They Didn't Ask Me (dr_phil_physics) wrote,
They Didn't Ask Me

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Katrita Blows

When writing science fiction which has connections to our own culture and history, as opposed to imaginary places and races divorced from Earth, I am forever worried about the bolts out of the blue which one cannot anticipate. Strange, because it is so-ooo naive to think one's work should never be rendered obsolete by something as small as, like, oh, history? But I think Asimov got the concept right in Foundation -- individual events cannot be predicted, only aggregate trends. So one sets a story in 2012 and mentions the World Trade Center. Except... Or search for a hurricane name for 2027 and call it "Katrina". Except...

Until the end of August, we had no inkling of a hurricane named Katrina... or Rita. FEMA was an agency which came to the aid of those going through natural disasters. New Orleans showed up on the radar screens a couple of times of year, including college football bowl season, New Year's and Mardi Gras -- if your professional organization wasn't heading there for a national convention, that is. Three dollar a gallon gasoline would only occur in a financial meltdown. While someone in charge thought for the last couple of years that the best use of our National Guard troops was halfway around the globe from their respective states.

And only a crazy person would suggest that in a span of three-and-a-half weeks, we'd have two Gulf hurricanes which showed up on a chart as two of the five strongest Atlantic hurricanes ever recorded. Yikes.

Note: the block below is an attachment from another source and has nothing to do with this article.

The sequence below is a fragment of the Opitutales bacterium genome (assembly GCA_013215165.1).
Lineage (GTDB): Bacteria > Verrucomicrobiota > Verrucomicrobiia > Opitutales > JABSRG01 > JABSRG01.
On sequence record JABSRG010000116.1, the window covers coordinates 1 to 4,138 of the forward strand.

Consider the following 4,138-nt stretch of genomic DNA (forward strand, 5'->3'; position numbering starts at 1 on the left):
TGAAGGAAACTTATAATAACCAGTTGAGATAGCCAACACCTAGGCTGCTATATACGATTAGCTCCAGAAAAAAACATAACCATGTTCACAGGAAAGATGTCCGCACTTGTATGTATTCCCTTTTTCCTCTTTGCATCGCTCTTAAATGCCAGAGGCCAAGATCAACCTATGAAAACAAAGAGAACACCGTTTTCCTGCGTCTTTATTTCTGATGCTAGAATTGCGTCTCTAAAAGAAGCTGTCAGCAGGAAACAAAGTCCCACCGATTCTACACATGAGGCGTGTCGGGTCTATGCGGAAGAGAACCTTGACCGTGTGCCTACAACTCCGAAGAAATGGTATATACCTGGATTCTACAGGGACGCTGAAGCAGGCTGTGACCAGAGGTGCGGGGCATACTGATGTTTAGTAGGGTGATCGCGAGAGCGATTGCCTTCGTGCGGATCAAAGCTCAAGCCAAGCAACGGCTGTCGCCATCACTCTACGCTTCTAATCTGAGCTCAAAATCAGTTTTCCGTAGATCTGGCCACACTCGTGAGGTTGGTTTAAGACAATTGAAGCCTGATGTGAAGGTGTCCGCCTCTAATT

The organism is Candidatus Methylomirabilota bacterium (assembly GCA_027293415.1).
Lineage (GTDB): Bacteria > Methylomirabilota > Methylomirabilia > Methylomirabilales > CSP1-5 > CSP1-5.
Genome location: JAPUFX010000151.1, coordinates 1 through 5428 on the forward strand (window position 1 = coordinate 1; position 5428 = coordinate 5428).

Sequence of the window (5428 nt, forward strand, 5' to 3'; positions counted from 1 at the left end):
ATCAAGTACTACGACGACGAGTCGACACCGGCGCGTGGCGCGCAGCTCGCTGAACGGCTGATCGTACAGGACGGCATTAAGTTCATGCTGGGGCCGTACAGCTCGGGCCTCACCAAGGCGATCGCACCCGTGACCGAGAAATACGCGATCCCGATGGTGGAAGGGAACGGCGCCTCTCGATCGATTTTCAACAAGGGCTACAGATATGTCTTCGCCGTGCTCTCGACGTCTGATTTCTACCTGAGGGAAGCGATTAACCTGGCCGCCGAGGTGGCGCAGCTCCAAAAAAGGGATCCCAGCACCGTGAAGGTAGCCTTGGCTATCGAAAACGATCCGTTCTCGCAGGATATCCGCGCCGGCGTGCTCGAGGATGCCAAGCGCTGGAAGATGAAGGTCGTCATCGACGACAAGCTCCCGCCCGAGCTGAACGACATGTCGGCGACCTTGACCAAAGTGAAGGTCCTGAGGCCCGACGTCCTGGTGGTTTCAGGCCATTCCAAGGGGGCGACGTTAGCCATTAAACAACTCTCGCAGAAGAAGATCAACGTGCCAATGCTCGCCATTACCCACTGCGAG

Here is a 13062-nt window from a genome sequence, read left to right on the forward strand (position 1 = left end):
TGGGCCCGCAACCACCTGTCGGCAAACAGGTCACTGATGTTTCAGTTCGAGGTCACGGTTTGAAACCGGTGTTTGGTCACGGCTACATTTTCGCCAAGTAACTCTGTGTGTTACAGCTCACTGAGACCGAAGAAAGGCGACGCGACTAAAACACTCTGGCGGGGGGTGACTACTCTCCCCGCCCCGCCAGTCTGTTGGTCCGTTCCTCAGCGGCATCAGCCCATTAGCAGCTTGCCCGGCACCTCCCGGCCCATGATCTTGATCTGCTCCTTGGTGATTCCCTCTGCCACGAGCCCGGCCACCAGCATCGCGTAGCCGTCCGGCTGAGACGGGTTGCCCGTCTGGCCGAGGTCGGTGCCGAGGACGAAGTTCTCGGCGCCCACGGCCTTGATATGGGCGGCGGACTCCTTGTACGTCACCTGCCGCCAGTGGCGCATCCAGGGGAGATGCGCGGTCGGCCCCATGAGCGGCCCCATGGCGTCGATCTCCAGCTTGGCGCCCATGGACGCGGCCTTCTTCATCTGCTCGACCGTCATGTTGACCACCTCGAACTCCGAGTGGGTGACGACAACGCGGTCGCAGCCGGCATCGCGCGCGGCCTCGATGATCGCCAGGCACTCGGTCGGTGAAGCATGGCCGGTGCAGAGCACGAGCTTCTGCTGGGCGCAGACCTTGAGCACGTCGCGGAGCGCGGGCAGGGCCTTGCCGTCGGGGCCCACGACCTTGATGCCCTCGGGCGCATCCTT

Hurricane Rita Has Certainly Played A Cagey Game

Rita blew up to a Category 5 storm faster than Katrina, grew to fill most of the Gulf of Mexico, but coyly wasn't making its intentions clear for a long time. Still had a Cat 3 rating when the eyewall hit land -- right near the Texas-Louisiana border where a minimal number of people live. Direct storm didn't destroy Galveston or even hit New Orleans as bad as it could've, except that the levies so recently repaired failed, flooding the 9th Ward which had just been pumped "dry". No doubt we'll hear some sort of story in the next few weeks about the environmental damage to the great marshes. Meanwhile, Rita's been less of a villain than Katrina. Together, though, "Katrita" has been quite the one-two sucker punch to underbelly of America.

The call for evacuation went out early this time -- and left the roads clogged. Too long a delay before contraflow initiated, meant gas tanks and gas stations went dry. One city had a five-year-old contract for bus and ambulance service to help evacuate, only to have someone (FEMA?) commandeer the vehicles for bigger city evacuations. Boy, sometimes you can't win for losing...


It is unreasonable to expect either minimal damage from such savage storms or perfect performance from everyone pre- or post-event. But you know that the microscope is going to be on your ass during Rita following Katrina... will the bloodletting be capricious and arbitrary? Or will just those too stupid to learn in two weeks be hauled up on the damp carpet?

It sounds like we were singularly lucky with Rita and singularly unlucky with Katrina. I hate having to depend on "luck". In classical physics, we have a very deterministic view of the universe. In modern physics, probability becomes such an issue that Einstein grew frustrated enough to utter his "God does not play dice" quote. Probabilities aren't the same as gambling & luck, though, because there's no definition of "winning" and "losing." Those are human responses -- in this case the weather doesn't care.

Dr. Phil

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